Bioavailability decreases with antacids containing aluminum, calcium, magnesium, iron, or bismuth subsalicylate; can decrease effects of oral Interactions
contraceptives, causing breakthrough bleeding and increased risk of pregnancy; tetracyclines can increase hypoprothrombinemic effects of anticoagulants Pregnancy
Photosensitivity may occur with prolonged exposure to sunlight or tanning equipment; reduce dose in renal and/or liver impairment; consider drug serum level determinations in prolonged therapy; Precautions
tetracycline use during tooth development (last one half of pregnancy through age 8 y) can cause permanent discoloration of teeth; Fanconilike syndrome may occur with outdated tetracyclines Erythromycin (T-Stat) -- 2% topical solution. Inhibits bacterial growth, possibly by blocking dissociation of Drug Name
peptidyl tRNA from ribosomes, causing RNA-dependent protein synthesis to arrest. For treatment of staphylococcal and streptococcal infections. Adult Dose
Pediatric Dose
Contraindications
Additive irritation with other topical agents (eg, Interactions
Pregnancy
B - Usually safe but benefits must outweigh the risks. For external use only; keep away from eyes and Precautions
Drug Category: Retinoids -- These agents decrease the cohesiveness of abnormal hyperprkeratinocytes, and they may reduce the potential for malignant degeneration. They modulate kdifferentiation. They have been shown to reduce the risk of skin cancer formation in patients wundergone renal transplantation. Tretinoin (Retin-A) -- Inhibits microcomedo formation and eliminates existing lesions. Makes keratinocytes in sebaceous follicles less adherent and easier to Drug Name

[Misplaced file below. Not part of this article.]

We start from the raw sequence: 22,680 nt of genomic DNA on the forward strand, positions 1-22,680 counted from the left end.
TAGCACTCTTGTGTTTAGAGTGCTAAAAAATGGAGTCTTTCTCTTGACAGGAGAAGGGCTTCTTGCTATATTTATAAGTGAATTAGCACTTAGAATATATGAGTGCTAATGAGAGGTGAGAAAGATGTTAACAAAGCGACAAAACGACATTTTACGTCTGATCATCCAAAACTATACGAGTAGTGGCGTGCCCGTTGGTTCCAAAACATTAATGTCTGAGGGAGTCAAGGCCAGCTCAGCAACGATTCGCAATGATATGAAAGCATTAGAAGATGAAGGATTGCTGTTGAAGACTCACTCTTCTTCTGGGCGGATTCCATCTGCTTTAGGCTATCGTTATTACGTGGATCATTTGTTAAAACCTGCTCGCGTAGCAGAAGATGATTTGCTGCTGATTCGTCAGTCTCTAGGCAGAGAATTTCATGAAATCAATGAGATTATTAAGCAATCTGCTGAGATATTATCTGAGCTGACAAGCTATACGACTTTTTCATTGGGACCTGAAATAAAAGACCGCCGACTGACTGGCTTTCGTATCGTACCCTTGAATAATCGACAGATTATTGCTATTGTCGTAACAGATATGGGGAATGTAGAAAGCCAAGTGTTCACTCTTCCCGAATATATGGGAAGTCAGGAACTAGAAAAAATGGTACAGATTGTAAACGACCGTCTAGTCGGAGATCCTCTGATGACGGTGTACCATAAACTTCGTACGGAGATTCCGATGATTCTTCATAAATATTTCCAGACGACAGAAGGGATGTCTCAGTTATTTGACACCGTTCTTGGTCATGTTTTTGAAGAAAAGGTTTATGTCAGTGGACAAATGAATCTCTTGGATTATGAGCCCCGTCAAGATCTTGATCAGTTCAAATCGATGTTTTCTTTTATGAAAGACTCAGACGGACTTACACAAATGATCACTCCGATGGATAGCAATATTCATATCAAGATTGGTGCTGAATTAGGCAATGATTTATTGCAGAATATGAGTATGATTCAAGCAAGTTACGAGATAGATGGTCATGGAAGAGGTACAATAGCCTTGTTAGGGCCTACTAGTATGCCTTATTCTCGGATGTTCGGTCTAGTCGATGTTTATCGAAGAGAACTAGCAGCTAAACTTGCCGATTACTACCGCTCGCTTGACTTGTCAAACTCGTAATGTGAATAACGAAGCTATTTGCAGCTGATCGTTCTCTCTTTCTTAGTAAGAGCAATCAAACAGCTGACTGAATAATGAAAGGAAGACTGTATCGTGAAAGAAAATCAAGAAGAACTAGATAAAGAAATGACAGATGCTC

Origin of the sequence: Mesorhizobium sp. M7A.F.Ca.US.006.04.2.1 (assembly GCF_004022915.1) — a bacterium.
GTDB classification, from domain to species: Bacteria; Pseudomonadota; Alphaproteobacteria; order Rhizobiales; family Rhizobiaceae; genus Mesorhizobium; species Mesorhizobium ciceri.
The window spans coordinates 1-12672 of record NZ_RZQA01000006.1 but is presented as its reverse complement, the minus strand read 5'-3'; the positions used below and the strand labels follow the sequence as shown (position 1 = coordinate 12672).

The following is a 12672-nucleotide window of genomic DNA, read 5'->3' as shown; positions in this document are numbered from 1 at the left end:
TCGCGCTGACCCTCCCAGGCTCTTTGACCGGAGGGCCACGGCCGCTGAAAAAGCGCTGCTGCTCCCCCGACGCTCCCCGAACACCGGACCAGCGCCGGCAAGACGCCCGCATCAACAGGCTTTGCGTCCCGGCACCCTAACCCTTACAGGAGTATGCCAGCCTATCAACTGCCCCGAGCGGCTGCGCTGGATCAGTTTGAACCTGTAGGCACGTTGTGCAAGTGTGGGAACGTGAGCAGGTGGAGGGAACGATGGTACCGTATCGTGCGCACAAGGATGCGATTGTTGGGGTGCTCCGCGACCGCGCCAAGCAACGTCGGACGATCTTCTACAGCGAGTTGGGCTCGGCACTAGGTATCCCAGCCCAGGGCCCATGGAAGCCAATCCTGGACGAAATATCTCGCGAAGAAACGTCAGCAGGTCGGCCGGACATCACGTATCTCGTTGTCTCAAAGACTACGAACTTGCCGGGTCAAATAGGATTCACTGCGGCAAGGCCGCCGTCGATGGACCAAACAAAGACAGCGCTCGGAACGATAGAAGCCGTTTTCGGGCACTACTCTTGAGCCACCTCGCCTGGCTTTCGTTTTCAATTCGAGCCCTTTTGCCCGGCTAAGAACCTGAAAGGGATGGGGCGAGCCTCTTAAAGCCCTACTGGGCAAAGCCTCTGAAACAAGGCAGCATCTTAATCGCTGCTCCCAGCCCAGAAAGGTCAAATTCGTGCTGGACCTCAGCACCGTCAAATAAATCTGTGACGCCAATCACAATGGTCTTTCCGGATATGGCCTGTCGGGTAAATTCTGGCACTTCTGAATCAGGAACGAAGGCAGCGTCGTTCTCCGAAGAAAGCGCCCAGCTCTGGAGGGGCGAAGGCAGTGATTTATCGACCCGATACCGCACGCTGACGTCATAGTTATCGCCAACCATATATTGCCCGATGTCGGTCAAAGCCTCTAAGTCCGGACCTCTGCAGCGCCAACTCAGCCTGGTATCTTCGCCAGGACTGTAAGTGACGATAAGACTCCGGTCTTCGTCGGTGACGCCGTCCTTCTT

remove. Applied topically, reduces outbreaks of mild PFB. Available as 0.025%, 0.05%, and 0.1% creams. Also available as 0.01% and 0.025% gels. Adult Dose
Apply topically 2 times/wk to qhs; titrate to effect http://www.emedicine.com/derm/topic354.htm eMedicine - Pseudofolliculitis of the Beard : Article by Thomas G Greidanus, MD Pediatric Dose
Contraindications
Documented hypersensitivity; eczema; sunburn Toxicity increases with coadministration of benzoyl peroxide, salicylic acid, and resorcinol; avoid topical Interactions
sulfur, resorcinol, salicylic acid, other keratolytics, abrasives, astringents, spices, and lime C - Safety for use during pregnancy has not been Pregnancy
May take several wk for skin to adapt to irritative effect; by starting application every wk and slowly increasing to qhs noncompliance from warmth and Precautions